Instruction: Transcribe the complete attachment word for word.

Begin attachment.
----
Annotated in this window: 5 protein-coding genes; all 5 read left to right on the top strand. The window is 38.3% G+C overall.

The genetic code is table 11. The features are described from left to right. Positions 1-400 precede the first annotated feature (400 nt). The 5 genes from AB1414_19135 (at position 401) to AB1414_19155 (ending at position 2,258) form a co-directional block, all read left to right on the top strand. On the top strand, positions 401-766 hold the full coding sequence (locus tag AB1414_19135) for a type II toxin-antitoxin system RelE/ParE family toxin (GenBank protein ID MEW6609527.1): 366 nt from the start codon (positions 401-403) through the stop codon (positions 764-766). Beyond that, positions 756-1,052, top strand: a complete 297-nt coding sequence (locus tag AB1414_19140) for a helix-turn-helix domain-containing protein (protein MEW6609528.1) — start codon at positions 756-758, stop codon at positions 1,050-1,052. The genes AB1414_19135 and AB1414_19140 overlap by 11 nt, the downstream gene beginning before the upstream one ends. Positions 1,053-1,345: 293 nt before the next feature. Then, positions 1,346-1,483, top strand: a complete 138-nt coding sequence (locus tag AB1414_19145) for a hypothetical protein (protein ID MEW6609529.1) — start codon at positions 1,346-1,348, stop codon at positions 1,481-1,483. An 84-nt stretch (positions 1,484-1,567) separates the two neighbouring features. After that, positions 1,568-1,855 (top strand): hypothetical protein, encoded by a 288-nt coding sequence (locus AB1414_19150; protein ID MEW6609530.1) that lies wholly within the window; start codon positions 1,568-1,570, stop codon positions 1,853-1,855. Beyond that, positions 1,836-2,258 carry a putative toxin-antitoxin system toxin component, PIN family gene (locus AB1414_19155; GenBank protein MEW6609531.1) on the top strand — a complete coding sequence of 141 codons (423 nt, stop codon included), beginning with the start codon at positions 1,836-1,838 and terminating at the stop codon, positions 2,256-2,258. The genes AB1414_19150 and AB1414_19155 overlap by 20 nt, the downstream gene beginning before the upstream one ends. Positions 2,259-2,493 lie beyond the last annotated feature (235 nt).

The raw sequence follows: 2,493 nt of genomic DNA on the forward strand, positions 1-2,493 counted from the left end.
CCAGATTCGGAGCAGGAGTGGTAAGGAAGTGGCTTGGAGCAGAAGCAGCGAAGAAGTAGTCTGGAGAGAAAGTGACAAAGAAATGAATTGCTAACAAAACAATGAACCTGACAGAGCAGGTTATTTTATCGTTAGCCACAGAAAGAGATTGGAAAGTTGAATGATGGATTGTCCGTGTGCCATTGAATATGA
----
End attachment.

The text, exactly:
Annotated in this window: 5 protein-coding genes; all 5 read left to right on the top strand. The window is 38.3% G+C overall.

The genetic code is table 11. The features are described from left to right. Positions 1-400 precede the first annotated feature (400 nt). The 5 genes from AB1414_19135 (at position 401) to AB1414_19155 (ending at position 2,258) form a co-directional block, all read left to right on the top strand. On the top strand, positions 401-766 hold the full coding sequence (locus tag AB1414_19135) for a type II toxin-antitoxin system RelE/ParE family toxin (GenBank protein ID MEW6609527.1): 366 nt from the start codon (positions 401-403) through the stop codon (positions 764-766). Beyond that, positions 756-1,052, top strand: a complete 297-nt coding sequence (locus tag AB1414_19140) for a helix-turn-helix domain-containing protein (protein MEW6609528.1) — start codon at positions 756-758, stop codon at positions 1,050-1,052. The genes AB1414_19135 and AB1414_19140 overlap by 11 nt, the downstream gene beginning before the upstream one ends. Positions 1,053-1,345: 293 nt before the next feature. Then, positions 1,346-1,483, top strand: a complete 138-nt coding sequence (locus tag AB1414_19145) for a hypothetical protein (protein ID MEW6609529.1) — start codon at positions 1,346-1,348, stop codon at positions 1,481-1,483. An 84-nt stretch (positions 1,484-1,567) separates the two neighbouring features. After that, positions 1,568-1,855 (top strand): hypothetical protein, encoded by a 288-nt coding sequence (locus AB1414_19150; protein ID MEW6609530.1) that lies wholly within the window; start codon positions 1,568-1,570, stop codon positions 1,853-1,855. Beyond that, positions 1,836-2,258 carry a putative toxin-antitoxin system toxin component, PIN family gene (locus AB1414_19155; GenBank protein MEW6609531.1) on the top strand — a complete coding sequence of 141 codons (423 nt, stop codon included), beginning with the start codon at positions 1,836-1,838 and terminating at the stop codon, positions 2,256-2,258. The genes AB1414_19150 and AB1414_19155 overlap by 20 nt, the downstream gene beginning before the upstream one ends. Positions 2,259-2,493 lie beyond the last annotated feature (235 nt).

The raw sequence follows: 2,493 nt of genomic DNA on the forward strand, positions 1-2,493 counted from the left end.
CCAGATTCGGAGCAGGAGTGGTAAGGAAGTGGCTTGGAGCAGAAGCAGCGAAGAAGTAGTCTGGAGAGAAAGTGACAAAGAAATGAATTGCTAACAAAACAATGAACCTGACAGAGCAGGTTATTTTATCGTTAGCCACAGAAAGAGATTGGAAAGTTGAATGATGGATTGTCCGTGTGCCATTGAATATGA